Bad Wet Season in California Prolongs Drought

Written by Alec Graham

California is squarely set in a water crisis, this fact has not receded in the last couple of years in fact it has only managed to become far worse. Absent rain clouds in March, no prospects for a heavy rainfall in April, and even worse predictions for May California’s wildfire season is on track to be the most devastating as of yet.

The latest water readings put California’s mountains snowpack at 38% of average. This measurement has only been exceeded three times before, and each of those times were followed by desolating wildfires.

At this point, most of the Western United States is in a severe drought as listed by the U.S. Drought Monitor. California only has two listed solutions the first of which is provided by Gov. Gavin Newsom who asked 58 counties to cut their water usage only 2 of which have complied. The other solution is to import water from other states which they can’t afford to lose. It is time to recognize the Democrat’s supermajority in the state of California has stalled ideas on water-saving practices. If California is going to survive as a state we must find alternative sources of water.

In California, one large problem we face is the city’s control of water. Time and time again farmers along with more rural counties are overruled and dismissed on their water usage as we feed the water-hungry monster that are cities. In order to compensate for this, we give farmers water from the Central Valley Project which is the only way many farmers can get enough water to maintain their crops. This year the farmers were told not to expect so much as a drop of water.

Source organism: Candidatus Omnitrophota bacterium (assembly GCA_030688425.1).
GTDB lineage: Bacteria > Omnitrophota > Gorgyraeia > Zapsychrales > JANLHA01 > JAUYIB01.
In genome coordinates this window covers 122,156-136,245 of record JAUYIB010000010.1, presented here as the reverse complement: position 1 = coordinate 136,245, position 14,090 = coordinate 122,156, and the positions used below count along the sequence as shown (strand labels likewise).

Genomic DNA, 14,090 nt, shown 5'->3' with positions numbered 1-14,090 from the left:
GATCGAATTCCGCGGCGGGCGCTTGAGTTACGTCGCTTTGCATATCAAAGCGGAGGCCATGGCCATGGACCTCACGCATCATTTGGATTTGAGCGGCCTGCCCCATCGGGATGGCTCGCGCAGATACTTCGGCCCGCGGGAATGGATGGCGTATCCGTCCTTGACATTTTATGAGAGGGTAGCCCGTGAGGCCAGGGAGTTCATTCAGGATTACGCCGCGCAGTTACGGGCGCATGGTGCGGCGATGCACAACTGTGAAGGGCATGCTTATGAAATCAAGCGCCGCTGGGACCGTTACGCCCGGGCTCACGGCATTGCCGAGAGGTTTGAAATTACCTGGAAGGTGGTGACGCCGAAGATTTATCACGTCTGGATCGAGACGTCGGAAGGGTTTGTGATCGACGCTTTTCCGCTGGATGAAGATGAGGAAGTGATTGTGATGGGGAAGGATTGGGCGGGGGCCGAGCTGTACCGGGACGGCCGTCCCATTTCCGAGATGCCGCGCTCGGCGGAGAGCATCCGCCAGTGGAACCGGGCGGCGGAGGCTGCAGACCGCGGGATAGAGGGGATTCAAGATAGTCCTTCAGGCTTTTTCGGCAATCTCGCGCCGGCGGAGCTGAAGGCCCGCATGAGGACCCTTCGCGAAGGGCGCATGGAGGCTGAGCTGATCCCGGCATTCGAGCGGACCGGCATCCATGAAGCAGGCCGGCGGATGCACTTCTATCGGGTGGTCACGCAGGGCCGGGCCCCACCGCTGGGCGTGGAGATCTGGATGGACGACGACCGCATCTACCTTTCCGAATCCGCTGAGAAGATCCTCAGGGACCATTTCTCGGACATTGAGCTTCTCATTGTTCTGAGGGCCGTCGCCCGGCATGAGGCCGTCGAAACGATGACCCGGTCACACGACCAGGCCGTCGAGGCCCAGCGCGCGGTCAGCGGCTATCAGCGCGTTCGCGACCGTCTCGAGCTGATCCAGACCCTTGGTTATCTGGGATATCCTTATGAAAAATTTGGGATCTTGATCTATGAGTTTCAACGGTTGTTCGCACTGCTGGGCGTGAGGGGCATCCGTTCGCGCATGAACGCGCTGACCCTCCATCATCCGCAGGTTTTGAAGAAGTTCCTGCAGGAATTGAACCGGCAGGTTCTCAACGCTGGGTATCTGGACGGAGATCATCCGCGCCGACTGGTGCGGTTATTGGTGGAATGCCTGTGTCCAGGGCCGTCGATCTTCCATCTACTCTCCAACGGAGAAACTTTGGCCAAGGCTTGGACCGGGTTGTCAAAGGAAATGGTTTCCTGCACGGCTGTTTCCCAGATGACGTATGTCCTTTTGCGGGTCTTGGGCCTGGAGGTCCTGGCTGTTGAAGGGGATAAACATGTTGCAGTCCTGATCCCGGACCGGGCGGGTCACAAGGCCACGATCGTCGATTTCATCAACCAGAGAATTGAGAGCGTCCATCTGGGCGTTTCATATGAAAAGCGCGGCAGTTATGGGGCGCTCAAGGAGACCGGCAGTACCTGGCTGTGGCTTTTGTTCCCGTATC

Even for farmers who still can get their water from any streams or rivers their water must be carefully accounted for under new legislation. Anyone who draws 10 acres of water from a river annually must install a water meter. These meters depend heavily on how much water one draws. But they must be installed. Paul Marchini a seventy-year-old farmer has been using older equipment to measure how much water he draws for his wine. With this new legislation, he would be required to buy $10,000 in equipment which he simply does not have.

Water regulation will not create more water to go around, especially with expanding cities and rising populations. We must look towards alternative sources of gathering water instead of impeding those who need water to grow our food.

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